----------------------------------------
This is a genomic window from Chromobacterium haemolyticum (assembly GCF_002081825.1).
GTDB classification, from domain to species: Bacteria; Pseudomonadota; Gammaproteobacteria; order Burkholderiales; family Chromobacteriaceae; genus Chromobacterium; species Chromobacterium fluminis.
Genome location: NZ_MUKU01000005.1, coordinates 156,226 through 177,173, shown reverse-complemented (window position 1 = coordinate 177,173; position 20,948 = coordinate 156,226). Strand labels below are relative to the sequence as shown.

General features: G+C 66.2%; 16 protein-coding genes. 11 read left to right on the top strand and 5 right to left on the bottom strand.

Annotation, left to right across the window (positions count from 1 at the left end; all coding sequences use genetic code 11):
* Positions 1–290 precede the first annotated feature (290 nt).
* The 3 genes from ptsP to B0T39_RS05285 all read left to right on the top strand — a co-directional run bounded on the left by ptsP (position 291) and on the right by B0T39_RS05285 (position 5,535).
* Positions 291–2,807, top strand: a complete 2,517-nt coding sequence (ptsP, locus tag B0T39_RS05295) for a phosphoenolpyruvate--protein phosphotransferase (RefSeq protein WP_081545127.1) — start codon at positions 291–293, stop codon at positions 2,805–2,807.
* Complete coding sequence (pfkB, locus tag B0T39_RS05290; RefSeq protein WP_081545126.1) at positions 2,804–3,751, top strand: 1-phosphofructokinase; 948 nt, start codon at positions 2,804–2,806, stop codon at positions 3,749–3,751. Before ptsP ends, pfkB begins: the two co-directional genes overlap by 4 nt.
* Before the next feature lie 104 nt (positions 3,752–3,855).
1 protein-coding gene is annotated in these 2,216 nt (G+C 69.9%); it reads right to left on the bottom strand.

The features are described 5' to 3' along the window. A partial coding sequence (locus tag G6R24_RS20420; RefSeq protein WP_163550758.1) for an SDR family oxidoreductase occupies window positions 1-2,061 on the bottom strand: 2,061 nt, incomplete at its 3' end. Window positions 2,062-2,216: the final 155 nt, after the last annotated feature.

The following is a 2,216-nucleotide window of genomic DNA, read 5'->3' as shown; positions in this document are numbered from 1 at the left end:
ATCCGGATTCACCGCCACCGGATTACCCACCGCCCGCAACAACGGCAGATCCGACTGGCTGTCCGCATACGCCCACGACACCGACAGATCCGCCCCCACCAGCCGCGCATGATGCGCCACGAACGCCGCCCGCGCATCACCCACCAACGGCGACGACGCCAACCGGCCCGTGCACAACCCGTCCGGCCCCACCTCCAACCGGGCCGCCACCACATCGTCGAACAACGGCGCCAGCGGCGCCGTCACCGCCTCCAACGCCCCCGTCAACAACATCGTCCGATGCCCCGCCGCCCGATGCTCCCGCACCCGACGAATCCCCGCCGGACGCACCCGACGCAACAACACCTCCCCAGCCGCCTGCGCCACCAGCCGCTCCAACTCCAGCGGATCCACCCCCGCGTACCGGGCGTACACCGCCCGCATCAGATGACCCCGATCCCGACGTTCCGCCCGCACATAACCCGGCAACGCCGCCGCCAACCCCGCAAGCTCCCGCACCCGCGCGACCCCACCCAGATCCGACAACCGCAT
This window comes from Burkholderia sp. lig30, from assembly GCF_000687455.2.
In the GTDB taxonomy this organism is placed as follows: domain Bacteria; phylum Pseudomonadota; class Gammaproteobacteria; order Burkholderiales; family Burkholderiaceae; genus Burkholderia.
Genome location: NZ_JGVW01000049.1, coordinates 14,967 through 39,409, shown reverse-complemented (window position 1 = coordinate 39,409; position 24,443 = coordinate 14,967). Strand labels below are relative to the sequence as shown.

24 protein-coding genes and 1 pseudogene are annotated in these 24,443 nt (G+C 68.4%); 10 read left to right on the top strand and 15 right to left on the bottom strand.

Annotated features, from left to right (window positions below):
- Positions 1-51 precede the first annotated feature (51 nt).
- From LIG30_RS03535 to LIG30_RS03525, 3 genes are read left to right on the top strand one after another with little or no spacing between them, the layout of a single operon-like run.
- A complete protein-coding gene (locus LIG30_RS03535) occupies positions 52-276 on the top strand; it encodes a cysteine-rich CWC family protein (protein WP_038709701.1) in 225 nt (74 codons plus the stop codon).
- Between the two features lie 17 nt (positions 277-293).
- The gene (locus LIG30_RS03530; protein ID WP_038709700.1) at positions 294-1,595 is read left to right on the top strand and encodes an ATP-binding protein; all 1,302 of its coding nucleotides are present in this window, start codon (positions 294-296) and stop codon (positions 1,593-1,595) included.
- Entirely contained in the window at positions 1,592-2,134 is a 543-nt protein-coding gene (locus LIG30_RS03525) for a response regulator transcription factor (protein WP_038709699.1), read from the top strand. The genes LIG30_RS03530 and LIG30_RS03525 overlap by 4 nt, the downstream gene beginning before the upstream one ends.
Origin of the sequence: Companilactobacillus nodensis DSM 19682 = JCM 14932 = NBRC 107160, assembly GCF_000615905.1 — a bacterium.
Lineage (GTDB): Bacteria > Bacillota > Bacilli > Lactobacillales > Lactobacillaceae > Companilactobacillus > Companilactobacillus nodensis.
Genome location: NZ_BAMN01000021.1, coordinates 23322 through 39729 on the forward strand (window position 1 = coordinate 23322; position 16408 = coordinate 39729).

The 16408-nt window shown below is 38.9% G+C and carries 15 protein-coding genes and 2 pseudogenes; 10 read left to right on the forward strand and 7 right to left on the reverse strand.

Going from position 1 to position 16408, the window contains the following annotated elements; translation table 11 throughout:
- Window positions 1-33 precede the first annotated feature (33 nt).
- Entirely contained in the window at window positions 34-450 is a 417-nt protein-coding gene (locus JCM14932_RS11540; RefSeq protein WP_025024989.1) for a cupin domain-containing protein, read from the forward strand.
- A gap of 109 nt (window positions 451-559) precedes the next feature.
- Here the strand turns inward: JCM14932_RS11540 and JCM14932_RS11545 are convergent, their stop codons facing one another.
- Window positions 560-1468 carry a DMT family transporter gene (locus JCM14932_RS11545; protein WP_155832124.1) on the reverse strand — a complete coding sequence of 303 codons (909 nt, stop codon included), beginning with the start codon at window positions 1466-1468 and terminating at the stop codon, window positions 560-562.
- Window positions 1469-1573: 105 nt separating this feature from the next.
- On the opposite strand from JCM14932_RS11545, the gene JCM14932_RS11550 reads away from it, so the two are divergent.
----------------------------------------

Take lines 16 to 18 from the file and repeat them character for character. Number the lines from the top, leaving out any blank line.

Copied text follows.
In the GTDB taxonomy this organism is placed as follows: domain Bacteria; phylum Pseudomonadota; class Gammaproteobacteria; order Burkholderiales; family Burkholderiaceae; genus Burkholderia.
Genome location: NZ_JGVW01000049.1, coordinates 14,967 through 39,409, shown reverse-complemented (window position 1 = coordinate 39,409; position 24,443 = coordinate 14,967). Strand labels below are relative to the sequence as shown.

24 protein-coding genes and 1 pseudogene are annotated in these 24,443 nt (G+C 68.4%); 10 read left to right on the top strand and 15 right to left on the bottom strand.